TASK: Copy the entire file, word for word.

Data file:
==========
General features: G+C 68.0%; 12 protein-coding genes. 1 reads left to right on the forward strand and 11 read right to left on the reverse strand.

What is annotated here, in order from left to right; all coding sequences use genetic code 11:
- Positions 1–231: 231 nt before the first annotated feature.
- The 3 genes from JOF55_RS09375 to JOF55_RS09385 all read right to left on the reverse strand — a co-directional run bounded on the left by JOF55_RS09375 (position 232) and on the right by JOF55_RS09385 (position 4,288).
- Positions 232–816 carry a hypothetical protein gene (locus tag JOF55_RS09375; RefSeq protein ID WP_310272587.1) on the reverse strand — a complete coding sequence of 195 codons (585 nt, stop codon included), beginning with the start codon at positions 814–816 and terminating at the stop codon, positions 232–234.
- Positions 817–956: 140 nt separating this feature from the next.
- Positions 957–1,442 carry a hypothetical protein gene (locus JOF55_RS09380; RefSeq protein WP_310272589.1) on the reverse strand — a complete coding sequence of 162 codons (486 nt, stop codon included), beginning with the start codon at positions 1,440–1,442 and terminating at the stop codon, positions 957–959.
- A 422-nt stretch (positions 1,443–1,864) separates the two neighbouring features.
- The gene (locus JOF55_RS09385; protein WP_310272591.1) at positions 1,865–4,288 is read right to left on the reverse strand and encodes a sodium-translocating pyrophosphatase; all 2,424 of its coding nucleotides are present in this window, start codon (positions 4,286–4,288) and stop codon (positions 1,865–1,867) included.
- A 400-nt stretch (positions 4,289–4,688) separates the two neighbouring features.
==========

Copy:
General features: G+C 68.0%; 12 protein-coding genes. 1 reads left to right on the forward strand and 11 read right to left on the reverse strand.

What is annotated here, in order from left to right; all coding sequences use genetic code 11:
- Positions 1–231: 231 nt before the first annotated feature.
- The 3 genes from JOF55_RS09375 to JOF55_RS09385 all read right to left on the reverse strand — a co-directional run bounded on the left by JOF55_RS09375 (position 232) and on the right by JOF55_RS09385 (position 4,288).
- Positions 232–816 carry a hypothetical protein gene (locus tag JOF55_RS09375; RefSeq protein ID WP_310272587.1) on the reverse strand — a complete coding sequence of 195 codons (585 nt, stop codon included), beginning with the start codon at positions 814–816 and terminating at the stop codon, positions 232–234.
- Positions 817–956: 140 nt separating this feature from the next.
- Positions 957–1,442 carry a hypothetical protein gene (locus JOF55_RS09380; RefSeq protein WP_310272589.1) on the reverse strand — a complete coding sequence of 162 codons (486 nt, stop codon included), beginning with the start codon at positions 1,440–1,442 and terminating at the stop codon, positions 957–959.
- A 422-nt stretch (positions 1,443–1,864) separates the two neighbouring features.
- The gene (locus JOF55_RS09385; protein WP_310272591.1) at positions 1,865–4,288 is read right to left on the reverse strand and encodes a sodium-translocating pyrophosphatase; all 2,424 of its coding nucleotides are present in this window, start codon (positions 4,286–4,288) and stop codon (positions 1,865–1,867) included.
- A 400-nt stretch (positions 4,289–4,688) separates the two neighbouring features.